## Crosstabulations and $$\chi^2$$

We saw in a previous section how to create a frequency table of one or more variables. Using that previous example, assume we already have a crosstabulation of age and prefers

lego.table
prefers
age       duplo lego
4 years    38   20
6 years    12   30

We can easily run the inferential $$\chi^2$$ (sometimes spelled “chi”, but pronounced “kai”-squared) test on this table:

lego.test <- chisq.test(lego.table)
lego.test

Pearson's Chi-squared test with Yates' continuity correction

data:  lego.table
X-squared = 11.864, df = 1, p-value = 0.0005724

Note that we can access each number in this output individually because the chisq.test function returns a list. We do this by using the $ syntax: # access the chi2 value alone lego.test$statistic
X-squared
11.86371 

Even nicer, you can use an R package to write up your results for you in APA format!

library(apa)
apa(lego.test, print_n=T)
[1] "$\\chi^2$(1, n = 100) = 11.86, *p* < .001"

See more on automatically displaying statistics in APA format

### Three-way tables

You can also use table() or xtabs() to get 3-way tables of frequencies (xtabs is probably better for this than table).

For example, using the mtcars dataset we create a 3-way table, and then convert the result to a dataframe. This means we can print the table nicely in RMarkdown using the pander.table() function, or process it further (e.g. by sorting or reshaping it).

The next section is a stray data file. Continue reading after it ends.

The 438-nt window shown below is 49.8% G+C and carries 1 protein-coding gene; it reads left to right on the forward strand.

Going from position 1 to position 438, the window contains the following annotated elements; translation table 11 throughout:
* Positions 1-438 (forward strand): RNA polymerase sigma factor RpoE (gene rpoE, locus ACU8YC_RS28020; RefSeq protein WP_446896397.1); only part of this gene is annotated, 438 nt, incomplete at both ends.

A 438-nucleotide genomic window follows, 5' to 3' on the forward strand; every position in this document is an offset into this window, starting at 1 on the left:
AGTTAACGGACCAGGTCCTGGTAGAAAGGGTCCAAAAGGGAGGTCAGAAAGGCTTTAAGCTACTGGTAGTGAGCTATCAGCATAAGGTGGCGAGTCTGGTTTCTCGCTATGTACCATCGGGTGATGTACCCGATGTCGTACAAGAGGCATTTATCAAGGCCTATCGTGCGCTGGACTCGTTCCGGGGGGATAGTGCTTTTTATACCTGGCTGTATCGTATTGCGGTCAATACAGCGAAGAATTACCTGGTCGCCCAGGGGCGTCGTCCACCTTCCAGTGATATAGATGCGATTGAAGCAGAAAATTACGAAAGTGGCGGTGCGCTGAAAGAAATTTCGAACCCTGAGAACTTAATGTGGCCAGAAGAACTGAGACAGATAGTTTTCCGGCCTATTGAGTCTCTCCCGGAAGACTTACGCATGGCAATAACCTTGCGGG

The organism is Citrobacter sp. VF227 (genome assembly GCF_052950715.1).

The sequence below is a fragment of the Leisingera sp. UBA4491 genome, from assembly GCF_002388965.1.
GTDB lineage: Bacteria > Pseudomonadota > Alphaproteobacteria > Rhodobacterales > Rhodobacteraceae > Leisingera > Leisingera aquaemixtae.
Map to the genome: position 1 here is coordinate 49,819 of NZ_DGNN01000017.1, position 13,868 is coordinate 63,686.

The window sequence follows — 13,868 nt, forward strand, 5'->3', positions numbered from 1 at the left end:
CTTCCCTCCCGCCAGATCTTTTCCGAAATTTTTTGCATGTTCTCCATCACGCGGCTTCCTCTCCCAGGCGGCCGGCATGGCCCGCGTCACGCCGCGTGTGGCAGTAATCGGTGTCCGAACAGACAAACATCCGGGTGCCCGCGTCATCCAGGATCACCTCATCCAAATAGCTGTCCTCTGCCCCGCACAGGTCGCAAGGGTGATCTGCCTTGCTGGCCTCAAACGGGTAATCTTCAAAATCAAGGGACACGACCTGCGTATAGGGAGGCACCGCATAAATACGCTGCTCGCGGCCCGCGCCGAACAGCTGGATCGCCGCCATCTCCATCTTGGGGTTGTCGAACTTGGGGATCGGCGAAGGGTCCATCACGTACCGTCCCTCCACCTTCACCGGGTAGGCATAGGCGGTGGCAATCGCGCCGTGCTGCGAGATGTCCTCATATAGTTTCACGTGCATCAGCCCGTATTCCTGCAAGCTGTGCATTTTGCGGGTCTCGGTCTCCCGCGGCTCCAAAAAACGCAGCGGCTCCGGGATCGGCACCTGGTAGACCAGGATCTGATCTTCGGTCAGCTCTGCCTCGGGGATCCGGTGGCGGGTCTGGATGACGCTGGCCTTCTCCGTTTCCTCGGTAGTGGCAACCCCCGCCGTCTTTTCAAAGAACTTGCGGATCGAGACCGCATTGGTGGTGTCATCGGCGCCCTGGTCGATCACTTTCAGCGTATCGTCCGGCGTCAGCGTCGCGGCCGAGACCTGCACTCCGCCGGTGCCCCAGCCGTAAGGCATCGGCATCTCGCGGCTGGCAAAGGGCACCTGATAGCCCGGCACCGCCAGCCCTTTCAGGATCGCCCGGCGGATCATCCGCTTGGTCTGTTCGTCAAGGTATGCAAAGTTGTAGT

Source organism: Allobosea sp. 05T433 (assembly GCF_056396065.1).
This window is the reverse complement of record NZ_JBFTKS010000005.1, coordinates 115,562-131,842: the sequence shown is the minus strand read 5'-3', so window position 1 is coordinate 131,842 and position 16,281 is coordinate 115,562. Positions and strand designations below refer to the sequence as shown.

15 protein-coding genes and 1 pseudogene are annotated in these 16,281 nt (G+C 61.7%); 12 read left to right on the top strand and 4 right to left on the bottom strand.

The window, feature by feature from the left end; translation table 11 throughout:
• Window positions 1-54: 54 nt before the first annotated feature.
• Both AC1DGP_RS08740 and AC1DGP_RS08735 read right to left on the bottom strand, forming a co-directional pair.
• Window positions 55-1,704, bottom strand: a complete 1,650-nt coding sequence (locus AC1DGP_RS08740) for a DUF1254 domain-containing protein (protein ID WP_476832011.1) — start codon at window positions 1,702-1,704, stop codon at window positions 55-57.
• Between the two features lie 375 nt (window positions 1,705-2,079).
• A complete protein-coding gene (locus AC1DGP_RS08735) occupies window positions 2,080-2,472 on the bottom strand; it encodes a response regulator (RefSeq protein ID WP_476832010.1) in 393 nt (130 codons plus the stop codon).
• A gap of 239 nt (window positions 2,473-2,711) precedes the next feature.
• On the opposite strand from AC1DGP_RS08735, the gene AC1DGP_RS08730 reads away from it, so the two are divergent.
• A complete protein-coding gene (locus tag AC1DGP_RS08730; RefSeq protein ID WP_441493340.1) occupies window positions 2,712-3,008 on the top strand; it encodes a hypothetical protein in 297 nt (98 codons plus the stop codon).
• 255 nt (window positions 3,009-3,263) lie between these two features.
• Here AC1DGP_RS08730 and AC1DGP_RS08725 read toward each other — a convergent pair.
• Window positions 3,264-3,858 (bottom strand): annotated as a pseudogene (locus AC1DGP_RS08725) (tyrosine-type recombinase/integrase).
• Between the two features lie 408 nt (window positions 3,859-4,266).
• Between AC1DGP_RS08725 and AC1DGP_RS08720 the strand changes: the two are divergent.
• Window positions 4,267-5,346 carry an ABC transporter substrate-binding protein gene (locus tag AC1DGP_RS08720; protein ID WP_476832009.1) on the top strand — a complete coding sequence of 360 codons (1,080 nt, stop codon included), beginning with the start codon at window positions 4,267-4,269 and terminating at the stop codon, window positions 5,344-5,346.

xtabs(~am+gear+cyl, mtcars) %>%
as_data_frame() %>%
pander()
Warning: as_data_frame() is deprecated, use as_tibble() (but mind the new semantics).
This warning is displayed once per session.
am gear cyl n
0 3 4 1
1 3 4 0
0 4 4 2
1 4 4 6
0 5 4 0
1 5 4 2
0 3 6 2
1 3 6 0
0 4 6 2
1 4 6 2
0 5 6 0
1 5 6 1
0 3 8 12
1 3 8 0
0 4 8 0
1 4 8 0
0 5 8 0
1 5 8 2

Often, you will want to present a table in a wider format than this, to aid comparisons between categories. For example, we might want our table to make it easy to compare between US and non-US cars for each different number of cylinders:

xtabs(~am+gear+cyl, mtcars) %>%
as_data_frame() %>%
reshape2::dcast(am+gear~paste(cyl, "Cylinders")) %>%
pander()
Using n as value column: use value.var to override.
am gear 4 Cylinders 6 Cylinders 8 Cylinders
0 3 1 2 12
0 4 2 2 0
0 5 0 0 0
1 3 0 0 0
1 4 6 2 0
1 5 2 1 2

Or our primary question might be related to the effect of am, in which case we might prefer to incude separate columns for US and non-US cars:

xtabs(~am+gear+cyl, mtcars) %>%
as_data_frame() %>%
reshape2::dcast(gear+cyl~paste0("US=", am)) %>%
pander()
Using n as value column: use value.var to override.
gear cyl US=0 US=1
3 4 1 0
3 6 2 0
3 8 12 0
4 4 2 6
4 6 2 2
4 8 0 0
5 4 0 2
5 6 0 1
5 8 0 2